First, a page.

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Electronegativity

Discussion in 'MCAT Study Question Q&A' started by cwfergus, Jun 3, 2008.

  1. cwfergus

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    Hey guys, is there any special way you remember what the electronegativity of the elements are so if asked a bonding question?

    such as like how do you know waht Carbon or Nitrogen or Phosphorous is? do you memorize it?
     
  2. Kaustikos

    Kaustikos Archerize It
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    You don't need to memorize the values specifically, just know the trends on the periodic table (ie - larger electronegativity top right and lower bottom left). This all coincides with all the trends in the periodic table (size, electron affinity, effective charge, ionization energy)

    Figuring out if they'll bond ionically is determined by subtracting the values of the two and seeing if the difference is, I believe, larger than 1.5. So, in short, Fluorine would literally bear hug the hell out of Francium and never let it go.
     
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    cwfergus

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    Yeah exactly, those have great affinity for eachother, but what if its reallly close, i dont know... like i dont have an electronegativity chart with me, but just say the difference is 1.3 or something, but you dont KNOW that becasue you arent given it. do you just make a guess and say its got a polar covalent bond? i dont konw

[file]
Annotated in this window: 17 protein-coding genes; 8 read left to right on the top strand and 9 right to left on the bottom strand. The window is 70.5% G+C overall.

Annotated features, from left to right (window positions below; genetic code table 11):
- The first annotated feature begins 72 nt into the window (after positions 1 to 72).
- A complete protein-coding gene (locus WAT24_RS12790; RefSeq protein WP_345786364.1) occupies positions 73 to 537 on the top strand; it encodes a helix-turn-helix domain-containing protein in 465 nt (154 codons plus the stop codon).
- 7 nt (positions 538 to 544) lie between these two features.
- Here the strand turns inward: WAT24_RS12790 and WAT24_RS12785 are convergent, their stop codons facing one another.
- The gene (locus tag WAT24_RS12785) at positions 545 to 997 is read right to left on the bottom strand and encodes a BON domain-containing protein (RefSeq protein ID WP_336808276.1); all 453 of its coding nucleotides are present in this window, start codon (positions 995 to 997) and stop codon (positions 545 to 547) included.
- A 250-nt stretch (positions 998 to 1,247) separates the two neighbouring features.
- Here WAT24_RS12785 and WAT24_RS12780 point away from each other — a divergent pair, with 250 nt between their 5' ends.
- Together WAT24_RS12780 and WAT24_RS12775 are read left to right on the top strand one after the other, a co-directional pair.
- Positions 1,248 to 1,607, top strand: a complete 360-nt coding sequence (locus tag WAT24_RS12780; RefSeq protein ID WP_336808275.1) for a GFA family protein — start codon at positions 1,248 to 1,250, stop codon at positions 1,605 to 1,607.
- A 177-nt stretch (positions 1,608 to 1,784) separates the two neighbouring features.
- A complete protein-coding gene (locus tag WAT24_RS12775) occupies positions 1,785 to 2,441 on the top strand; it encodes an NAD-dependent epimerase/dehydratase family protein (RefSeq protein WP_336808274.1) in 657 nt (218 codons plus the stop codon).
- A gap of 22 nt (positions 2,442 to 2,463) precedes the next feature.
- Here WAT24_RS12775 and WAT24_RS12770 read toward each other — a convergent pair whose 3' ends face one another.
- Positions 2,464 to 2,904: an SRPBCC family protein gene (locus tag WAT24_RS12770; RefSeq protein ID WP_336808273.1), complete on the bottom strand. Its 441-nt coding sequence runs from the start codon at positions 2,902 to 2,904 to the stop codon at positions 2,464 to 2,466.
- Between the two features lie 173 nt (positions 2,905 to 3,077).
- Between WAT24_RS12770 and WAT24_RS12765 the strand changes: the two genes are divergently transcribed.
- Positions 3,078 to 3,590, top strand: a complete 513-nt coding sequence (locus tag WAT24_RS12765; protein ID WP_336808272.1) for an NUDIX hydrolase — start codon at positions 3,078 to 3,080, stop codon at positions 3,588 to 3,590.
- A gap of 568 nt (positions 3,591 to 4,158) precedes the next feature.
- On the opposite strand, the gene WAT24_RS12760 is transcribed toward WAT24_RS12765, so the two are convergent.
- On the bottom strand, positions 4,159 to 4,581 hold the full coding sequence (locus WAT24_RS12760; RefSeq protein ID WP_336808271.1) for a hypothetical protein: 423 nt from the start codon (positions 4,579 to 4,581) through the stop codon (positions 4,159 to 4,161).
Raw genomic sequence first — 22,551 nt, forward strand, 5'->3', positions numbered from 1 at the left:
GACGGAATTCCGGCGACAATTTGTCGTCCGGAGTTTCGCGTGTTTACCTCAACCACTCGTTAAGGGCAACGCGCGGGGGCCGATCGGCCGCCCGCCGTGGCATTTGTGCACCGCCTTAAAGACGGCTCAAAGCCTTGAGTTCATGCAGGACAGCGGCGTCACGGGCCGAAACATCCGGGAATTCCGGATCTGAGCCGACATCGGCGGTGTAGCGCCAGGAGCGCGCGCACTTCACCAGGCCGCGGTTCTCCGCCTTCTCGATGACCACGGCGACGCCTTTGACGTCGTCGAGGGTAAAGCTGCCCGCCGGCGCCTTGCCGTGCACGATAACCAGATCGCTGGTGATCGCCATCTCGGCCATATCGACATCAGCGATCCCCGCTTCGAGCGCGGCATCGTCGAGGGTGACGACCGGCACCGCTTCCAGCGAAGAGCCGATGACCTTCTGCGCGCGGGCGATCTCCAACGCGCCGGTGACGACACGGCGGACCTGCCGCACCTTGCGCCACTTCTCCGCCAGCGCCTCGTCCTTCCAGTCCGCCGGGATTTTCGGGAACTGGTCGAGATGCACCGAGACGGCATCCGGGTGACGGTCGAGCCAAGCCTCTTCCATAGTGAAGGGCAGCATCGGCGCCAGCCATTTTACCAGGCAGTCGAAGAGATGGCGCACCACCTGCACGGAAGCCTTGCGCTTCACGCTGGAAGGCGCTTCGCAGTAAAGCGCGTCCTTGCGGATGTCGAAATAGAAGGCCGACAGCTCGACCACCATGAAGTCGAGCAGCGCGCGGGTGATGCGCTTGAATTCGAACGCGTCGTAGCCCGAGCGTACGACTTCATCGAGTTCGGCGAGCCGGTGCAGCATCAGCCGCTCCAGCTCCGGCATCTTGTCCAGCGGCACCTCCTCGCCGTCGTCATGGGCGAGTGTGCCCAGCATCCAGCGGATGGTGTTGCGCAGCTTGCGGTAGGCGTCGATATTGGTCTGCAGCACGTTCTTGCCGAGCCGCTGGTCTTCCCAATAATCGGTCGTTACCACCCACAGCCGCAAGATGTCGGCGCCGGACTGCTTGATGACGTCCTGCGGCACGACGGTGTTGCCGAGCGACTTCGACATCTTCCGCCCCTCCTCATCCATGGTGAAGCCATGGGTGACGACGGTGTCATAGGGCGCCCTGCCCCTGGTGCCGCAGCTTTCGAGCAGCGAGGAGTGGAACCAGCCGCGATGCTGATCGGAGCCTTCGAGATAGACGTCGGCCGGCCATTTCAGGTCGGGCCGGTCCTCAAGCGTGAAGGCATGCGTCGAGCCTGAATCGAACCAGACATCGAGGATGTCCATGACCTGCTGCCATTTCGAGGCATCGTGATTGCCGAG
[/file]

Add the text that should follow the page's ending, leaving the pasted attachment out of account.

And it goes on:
4. chemnerd31

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    You have your trends mostly right but to exactly.

    Electronegativity: increases left to right bottom to top
    Atomic Size: increases right to left and top to bottom
    Ionization Energy: increases left to right and bottom to top
    Electron Affinity: not great correplation from left to right but a slight increase sometimes from bottom to top
     
  5. Kaustikos

    Kaustikos Archerize It
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    My logic in those situations is to just use the golden rule used in 8th grade. The metals and nonmetals make ionic bonds. OTherwise; it's covalent/non-ionic.

    But in your situation, the designation of ionic vs polar covalent isn't made just by that electronegativity difference because books say "around 1.5". Some ionic bonds are actually weaker than that. I would say that if you feel the bond isn't ionic, then saying polar covalent wouldn't hurt. Though I seriously doubt the MCAT would ask for you to do that. The last question I can recall dealing with this gave a chart and asked you to picka compound that was the most electronegative. The only trick was that one of the choices had two compounds with one not being in the chart provided leading one to think that 'Oh, not on the list, so it's not counted' when it was actually the right answer.
     
  6. auroraboy

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    Here's a mnemonic to remember electro negativity of most common elements you see on MCAT:

    "fawn-cull-brish" corresponding to FON-Cl-BrISCH

    Electronegativity follows this order..

    Florine>Oxygen>Nitrogen>Chlorine>Bromine>Iodine>Sulphur>Carbon>Hyrdongen

    Hope this helps!
     
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    cwfergus

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    FON CL BRISCH

    so Flourine has the HIGHEST ENT while Hydrogen has around a 2.2 or so.
    sooo flourine and hydrogen would form an ionic bond, but carbon and down would be covalent? (whether polar or nonpolar)
     
  8. auroraboy

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    Essentially, just carbon and hydrogen would form covalent bond in this list...all other elements would from ionic bond with hydrogen.
     
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